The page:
Tax and Social Security Reform: Thinking Outside the Box

Studies | Social Security | Taxes

No. 275
Thursday, September 29, 2005
by Hans Fehr, John C. Goodman, Sabine Jokisch, Laurence J. Kotlikoff


Elderly Entitlements: The Case for Reform

"Over the next 30 years the number of elderly will double; the number of workers will rise by less than 10 percent."

The impending dramatic aging of the U.S. population (and an even more severe aging problem in Europe and Japan) will have a severe impact on the nation, particularly on its fiscal system. Throughout the developed world retirement and health care benefits for the elderly are paid primarily out of contemporaneously collected payroll taxes. Under these “pay-as-you-go” systems of finance, workers do not set aside funds to finance their own retirement benefits. Instead they pay taxes to support the current generation of retirees. When today’s workers reach their own retirement years, they will have to rely on the next generation of workers for their tax funded benefits. Unfortunately, pay-as-you-go funding arrangements are very vulnerable to changes in population demographics.

In the United States, a monumental shift will occur over the next 30 years — as 77 million baby boomers cease to work and pay payroll taxes, and instead retire and collect benefits. The number of elderly in the United States, Europe and Japan will more than double. At the same time, the number of workers available to pay for their elders’ government-guaranteed pension and health care benefits will rise by less than 10 percent.

As we noted in a previous NCPA publication,24 paying the elderly their promised benefits will require large tax increases, including sharply higher payroll taxes. For example:

  • In order to finance elderly benefits in the United States, the payroll tax will have to climb from 14 percent (the current pay-as-you-go cost rate) to 23 percent over the next 30 years, while the average income tax on wages will rise from 10 to 14 percent.
  • Thus the total tax on wages will rise from 24 percent to 38 percent by 2030 and to 40 percent by mid-century.

Higher taxes mean lower after-tax income for workers. But they also have another, highly damaging effect. Less disposable income means less saving; less saving means less capital formation; less capital formation means lower labor productivity; and lower productivity means lower real wages.

"International competition for capital will raise interest rates."

Ordinarily, one would expect an economy that is short of capital to turn to international capital markets. However, because the capital shortage in Europe and Japan will be even more severe than that in the United States, the other two regions will bid capital away from our country. Over the course of this century, the international capital shortage will raise real interest rates by 4.4 percentage points (440 basis points).

The emerging capital shortage will significantly reduce real wages per unit of human capital (labor productivity absent technological change). As Table I shows:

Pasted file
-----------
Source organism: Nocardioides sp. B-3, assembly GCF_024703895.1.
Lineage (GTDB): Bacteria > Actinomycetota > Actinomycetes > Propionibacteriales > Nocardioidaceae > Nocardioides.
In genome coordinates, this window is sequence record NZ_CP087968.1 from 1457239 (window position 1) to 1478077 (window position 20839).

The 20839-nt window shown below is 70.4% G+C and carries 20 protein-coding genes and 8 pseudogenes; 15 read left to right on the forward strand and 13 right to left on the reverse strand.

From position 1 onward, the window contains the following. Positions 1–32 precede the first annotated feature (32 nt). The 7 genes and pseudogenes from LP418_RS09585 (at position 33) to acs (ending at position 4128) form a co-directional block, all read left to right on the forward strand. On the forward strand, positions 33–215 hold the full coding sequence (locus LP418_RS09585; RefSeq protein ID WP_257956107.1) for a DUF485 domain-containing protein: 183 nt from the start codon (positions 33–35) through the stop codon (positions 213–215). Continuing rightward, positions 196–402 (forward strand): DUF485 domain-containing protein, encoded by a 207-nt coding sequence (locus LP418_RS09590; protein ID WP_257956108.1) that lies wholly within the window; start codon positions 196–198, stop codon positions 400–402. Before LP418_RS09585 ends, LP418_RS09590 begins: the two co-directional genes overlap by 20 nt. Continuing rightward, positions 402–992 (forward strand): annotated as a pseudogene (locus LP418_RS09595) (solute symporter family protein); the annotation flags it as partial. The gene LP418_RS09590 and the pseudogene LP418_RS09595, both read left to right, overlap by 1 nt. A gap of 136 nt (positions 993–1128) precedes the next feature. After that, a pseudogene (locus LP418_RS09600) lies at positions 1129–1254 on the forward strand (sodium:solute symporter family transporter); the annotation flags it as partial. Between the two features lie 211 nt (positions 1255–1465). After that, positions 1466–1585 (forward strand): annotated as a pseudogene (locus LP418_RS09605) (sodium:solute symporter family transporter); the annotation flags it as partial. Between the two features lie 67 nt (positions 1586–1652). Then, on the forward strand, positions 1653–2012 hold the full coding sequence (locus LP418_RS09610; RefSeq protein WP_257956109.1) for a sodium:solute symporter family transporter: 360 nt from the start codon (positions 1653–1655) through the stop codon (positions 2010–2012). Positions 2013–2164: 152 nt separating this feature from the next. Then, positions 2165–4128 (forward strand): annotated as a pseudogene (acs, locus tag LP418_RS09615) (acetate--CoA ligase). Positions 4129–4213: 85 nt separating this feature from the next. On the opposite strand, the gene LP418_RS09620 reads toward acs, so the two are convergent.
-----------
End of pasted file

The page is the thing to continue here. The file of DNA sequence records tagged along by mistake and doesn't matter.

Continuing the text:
• Real wages of U.S. workers will be 10 percent lower than otherwise by 2030 and 15 percent lower by the middle of this century.
  • By 2030, projected tax hikes combined with the decline in pretax wages will cause workers’ take-home pay to be about one quarter less than otherwise.
  • By mid-century, the American worker’s aftertax income will be almost one-third lower than otherwise.

"Living standards will fall."

As bad as these results are, the future for Europe — where fertility rates are much lower and prospective aging much more severe — is substantially worse.

  • In Europe, where the total tax on wages is already above 40 percent, the tax burden will rise to 60 percent by 2030 and approach a staggering 70 percent by mid-century.
  • Combining these tax rates with an 8 percent simulated fall in real wages, the expected reduction in take-home pay of European workers will be one quarter by 2030.
  • By mid-century, the relative fall in after tax wages will exceed 40 percent relative to what it would have been without the growing burden of elderly entitlements.
Table I - Economic Effects of Aging

"By mid-century, the standard of living of U.S. workers will be nearly one-third lower than otherwise."

Like Europe, Japan already has taxes on wages in excess of 40 percent, and its aging society will cause a doubling of the payroll tax over the next 50 years. As in Europe, the results will be devastating:

  • By 2030, the total tax on labor in Japan will approach 60 percent, and Japanese workers will face a one-fourth reduction in their take-home pay.
  • By the middle of this century, the effects of elderly entitlements will push the Japanese tax on labor to 70 percent and the aftertax wages of Japanese workers will be more than 40 percent lower than they otherwise would have been.

"Our projections are based on optimistic assumptions about fertility rates and health care costs."

In making these estimates, we assume that the fall in fertility rates will reverse over time and that women will eventually have enough children to replace the current population — the exact opposite of recent trends. We also assume that the growth of health care costs per beneficiary will match the rate of growth of per capita real wages — even though they have grown many times faster in recent years. As a result of these very conservative modeling assumptions, the results reported here err on the side of optimism. Reality is likely to be far worse.


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